MEN should be allowed to donate their sperm after death, say experts.
Medics want rules changed so British blokes can pass on their semen — like organs and other human tissue.
It would mean men could end up fathering a child years after they have died.
The UK currently has a shortage of donor sperm and demand is on the rise.
About one in six couples struggles with infertility, with half of issues linked to the male partner.
Writing in the Journal of Medical Ethics, experts claim harvesting samples is a “morally acceptable” solution to the problem.
Authors Dr Nathan Hodson of Leicester University and Dr Joshua Parker from Wythenshawe Hospital say: “The ability to reproduce matters to people and donated sperm enables many to fulfil their reproductive desires.”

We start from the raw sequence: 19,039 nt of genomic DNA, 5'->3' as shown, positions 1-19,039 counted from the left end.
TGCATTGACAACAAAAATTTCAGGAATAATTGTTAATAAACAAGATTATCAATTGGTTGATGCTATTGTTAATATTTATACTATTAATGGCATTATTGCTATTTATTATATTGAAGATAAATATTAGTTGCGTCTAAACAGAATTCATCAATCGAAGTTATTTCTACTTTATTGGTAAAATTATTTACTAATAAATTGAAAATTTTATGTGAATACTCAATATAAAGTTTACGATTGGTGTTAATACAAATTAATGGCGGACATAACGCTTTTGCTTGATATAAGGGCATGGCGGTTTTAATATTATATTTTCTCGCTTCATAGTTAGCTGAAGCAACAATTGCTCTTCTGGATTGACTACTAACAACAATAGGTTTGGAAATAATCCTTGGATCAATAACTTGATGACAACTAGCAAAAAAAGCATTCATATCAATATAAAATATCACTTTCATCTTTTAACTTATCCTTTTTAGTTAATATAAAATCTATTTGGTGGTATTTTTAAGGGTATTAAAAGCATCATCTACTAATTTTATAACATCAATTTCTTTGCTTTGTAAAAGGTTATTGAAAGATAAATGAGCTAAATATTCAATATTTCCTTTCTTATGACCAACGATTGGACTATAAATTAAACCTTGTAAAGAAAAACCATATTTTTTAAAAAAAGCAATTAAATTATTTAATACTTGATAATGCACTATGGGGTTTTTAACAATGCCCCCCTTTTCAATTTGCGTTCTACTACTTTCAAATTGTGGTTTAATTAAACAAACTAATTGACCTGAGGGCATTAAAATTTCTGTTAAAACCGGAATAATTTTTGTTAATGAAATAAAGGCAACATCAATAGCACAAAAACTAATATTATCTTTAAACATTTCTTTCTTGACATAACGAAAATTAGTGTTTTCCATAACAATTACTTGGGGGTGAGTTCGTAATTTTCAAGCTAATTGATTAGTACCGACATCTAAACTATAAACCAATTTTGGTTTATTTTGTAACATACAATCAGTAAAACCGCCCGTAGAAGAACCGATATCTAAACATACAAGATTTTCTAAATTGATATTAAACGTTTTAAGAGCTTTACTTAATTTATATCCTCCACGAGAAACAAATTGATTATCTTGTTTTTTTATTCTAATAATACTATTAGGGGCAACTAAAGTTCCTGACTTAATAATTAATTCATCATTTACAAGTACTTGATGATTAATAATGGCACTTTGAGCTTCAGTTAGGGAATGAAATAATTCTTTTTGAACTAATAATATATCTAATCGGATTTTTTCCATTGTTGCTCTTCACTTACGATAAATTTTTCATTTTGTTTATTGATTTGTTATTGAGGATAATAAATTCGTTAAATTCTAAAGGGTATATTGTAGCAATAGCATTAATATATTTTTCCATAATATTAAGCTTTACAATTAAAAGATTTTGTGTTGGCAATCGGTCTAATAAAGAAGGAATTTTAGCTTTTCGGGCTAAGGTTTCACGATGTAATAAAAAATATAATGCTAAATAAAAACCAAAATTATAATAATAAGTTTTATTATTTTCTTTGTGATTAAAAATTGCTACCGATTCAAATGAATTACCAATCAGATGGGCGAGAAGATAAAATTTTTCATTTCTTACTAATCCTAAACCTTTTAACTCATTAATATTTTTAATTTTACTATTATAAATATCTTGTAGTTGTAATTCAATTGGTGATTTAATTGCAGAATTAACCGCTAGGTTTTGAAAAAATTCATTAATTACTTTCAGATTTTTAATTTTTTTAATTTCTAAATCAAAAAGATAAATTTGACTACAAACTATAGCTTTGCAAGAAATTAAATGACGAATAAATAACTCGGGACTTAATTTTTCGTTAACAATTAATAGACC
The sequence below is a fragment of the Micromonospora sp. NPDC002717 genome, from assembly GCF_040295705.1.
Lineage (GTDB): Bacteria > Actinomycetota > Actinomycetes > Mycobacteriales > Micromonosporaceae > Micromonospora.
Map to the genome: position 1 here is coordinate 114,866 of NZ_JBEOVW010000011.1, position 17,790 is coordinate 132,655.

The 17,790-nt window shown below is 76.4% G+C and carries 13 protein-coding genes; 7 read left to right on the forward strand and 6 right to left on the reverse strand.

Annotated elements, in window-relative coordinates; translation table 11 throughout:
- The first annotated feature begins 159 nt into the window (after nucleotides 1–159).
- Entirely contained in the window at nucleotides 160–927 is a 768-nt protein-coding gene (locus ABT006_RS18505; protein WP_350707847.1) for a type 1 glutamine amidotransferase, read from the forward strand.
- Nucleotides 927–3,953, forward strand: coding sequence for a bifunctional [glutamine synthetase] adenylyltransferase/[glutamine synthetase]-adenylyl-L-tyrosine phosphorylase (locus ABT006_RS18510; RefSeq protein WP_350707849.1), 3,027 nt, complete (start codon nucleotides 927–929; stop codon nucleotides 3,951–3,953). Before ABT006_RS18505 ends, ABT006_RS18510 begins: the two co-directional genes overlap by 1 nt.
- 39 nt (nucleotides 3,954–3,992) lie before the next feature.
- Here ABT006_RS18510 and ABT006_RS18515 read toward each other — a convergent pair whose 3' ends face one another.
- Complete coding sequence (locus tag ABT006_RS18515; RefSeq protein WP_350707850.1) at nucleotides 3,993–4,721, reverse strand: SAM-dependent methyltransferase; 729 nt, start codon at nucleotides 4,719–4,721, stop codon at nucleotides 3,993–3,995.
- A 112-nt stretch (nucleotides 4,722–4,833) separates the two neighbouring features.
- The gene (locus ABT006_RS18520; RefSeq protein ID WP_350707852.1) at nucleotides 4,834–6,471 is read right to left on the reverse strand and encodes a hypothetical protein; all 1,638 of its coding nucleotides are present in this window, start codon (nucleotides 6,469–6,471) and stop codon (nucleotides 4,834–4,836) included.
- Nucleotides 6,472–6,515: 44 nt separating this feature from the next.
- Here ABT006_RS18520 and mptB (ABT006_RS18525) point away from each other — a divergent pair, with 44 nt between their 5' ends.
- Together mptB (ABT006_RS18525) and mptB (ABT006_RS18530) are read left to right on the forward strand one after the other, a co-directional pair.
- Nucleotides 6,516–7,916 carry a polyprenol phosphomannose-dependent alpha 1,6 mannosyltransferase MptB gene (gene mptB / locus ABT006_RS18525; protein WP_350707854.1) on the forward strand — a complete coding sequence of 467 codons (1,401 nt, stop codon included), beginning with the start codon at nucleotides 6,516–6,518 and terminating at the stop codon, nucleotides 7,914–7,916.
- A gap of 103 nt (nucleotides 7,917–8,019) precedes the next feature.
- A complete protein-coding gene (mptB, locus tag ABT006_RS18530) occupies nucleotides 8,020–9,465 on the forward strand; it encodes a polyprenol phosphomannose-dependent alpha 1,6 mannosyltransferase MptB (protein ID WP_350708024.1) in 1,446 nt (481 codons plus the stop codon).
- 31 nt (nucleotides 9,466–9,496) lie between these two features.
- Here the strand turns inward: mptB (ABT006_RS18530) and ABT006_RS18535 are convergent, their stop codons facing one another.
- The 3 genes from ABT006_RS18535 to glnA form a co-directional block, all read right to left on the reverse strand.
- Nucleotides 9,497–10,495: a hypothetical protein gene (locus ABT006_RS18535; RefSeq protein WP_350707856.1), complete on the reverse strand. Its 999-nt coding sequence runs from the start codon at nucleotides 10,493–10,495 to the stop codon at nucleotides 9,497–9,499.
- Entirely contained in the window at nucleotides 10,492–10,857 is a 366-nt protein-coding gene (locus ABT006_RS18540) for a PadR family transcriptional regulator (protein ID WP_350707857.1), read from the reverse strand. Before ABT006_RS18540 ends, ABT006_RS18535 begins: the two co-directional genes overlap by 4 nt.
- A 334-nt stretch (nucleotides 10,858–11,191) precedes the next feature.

But they admitted changing the rules could raise ethical concerns — as it will impact both the child and the donor’s family.
It is also unclear who would pay for the procedure.
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Research shows sperm retrieved up to 48 hours after death can result in viable pregnancies and healthy children.
It is usually collected through electrical stimulation of the prostate gland or surgery, and frozen until required.
But other sperm experts object to the idea. Allan Pacey, Professor of Andrology at Sheffield University, said it feels like a “backward step to recruit donors who are dead”.